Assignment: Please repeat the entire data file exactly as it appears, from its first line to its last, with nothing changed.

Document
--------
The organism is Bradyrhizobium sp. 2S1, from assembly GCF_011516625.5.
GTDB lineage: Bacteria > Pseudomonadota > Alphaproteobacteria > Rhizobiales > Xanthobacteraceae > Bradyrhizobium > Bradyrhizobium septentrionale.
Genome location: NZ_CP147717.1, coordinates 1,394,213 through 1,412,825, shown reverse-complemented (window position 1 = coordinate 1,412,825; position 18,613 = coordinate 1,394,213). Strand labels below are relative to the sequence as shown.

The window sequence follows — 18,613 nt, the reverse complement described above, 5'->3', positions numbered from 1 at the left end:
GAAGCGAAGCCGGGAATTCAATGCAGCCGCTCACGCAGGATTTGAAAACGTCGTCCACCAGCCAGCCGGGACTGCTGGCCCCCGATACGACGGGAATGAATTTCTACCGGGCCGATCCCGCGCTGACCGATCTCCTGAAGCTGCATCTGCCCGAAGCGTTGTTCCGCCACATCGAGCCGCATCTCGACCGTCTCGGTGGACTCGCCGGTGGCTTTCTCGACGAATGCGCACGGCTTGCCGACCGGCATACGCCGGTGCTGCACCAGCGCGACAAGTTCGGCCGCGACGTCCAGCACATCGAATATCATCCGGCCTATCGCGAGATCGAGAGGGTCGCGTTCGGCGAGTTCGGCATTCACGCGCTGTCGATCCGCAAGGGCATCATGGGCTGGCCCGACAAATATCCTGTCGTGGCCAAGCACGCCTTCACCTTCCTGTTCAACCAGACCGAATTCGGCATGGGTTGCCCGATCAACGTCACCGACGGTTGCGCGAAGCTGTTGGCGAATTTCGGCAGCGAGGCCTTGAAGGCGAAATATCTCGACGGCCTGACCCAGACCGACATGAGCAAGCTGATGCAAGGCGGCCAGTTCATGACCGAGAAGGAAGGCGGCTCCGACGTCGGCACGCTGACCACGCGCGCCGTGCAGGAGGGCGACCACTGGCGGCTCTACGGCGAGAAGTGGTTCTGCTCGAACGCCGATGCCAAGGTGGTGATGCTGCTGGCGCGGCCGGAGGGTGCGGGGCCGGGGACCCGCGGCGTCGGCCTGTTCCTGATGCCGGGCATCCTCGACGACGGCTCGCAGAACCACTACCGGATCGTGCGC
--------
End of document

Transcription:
The organism is Bradyrhizobium sp. 2S1, from assembly GCF_011516625.5.
GTDB lineage: Bacteria > Pseudomonadota > Alphaproteobacteria > Rhizobiales > Xanthobacteraceae > Bradyrhizobium > Bradyrhizobium septentrionale.
Genome location: NZ_CP147717.1, coordinates 1,394,213 through 1,412,825, shown reverse-complemented (window position 1 = coordinate 1,412,825; position 18,613 = coordinate 1,394,213). Strand labels below are relative to the sequence as shown.

The window sequence follows — 18,613 nt, the reverse complement described above, 5'->3', positions numbered from 1 at the left end:
GAAGCGAAGCCGGGAATTCAATGCAGCCGCTCACGCAGGATTTGAAAACGTCGTCCACCAGCCAGCCGGGACTGCTGGCCCCCGATACGACGGGAATGAATTTCTACCGGGCCGATCCCGCGCTGACCGATCTCCTGAAGCTGCATCTGCCCGAAGCGTTGTTCCGCCACATCGAGCCGCATCTCGACCGTCTCGGTGGACTCGCCGGTGGCTTTCTCGACGAATGCGCACGGCTTGCCGACCGGCATACGCCGGTGCTGCACCAGCGCGACAAGTTCGGCCGCGACGTCCAGCACATCGAATATCATCCGGCCTATCGCGAGATCGAGAGGGTCGCGTTCGGCGAGTTCGGCATTCACGCGCTGTCGATCCGCAAGGGCATCATGGGCTGGCCCGACAAATATCCTGTCGTGGCCAAGCACGCCTTCACCTTCCTGTTCAACCAGACCGAATTCGGCATGGGTTGCCCGATCAACGTCACCGACGGTTGCGCGAAGCTGTTGGCGAATTTCGGCAGCGAGGCCTTGAAGGCGAAATATCTCGACGGCCTGACCCAGACCGACATGAGCAAGCTGATGCAAGGCGGCCAGTTCATGACCGAGAAGGAAGGCGGCTCCGACGTCGGCACGCTGACCACGCGCGCCGTGCAGGAGGGCGACCACTGGCGGCTCTACGGCGAGAAGTGGTTCTGCTCGAACGCCGATGCCAAGGTGGTGATGCTGCTGGCGCGGCCGGAGGGTGCGGGGCCGGGGACCCGCGGCGTCGGCCTGTTCCTGATGCCGGGCATCCTCGACGACGGCTCGCAGAACCACTACCGGATCGTGCGC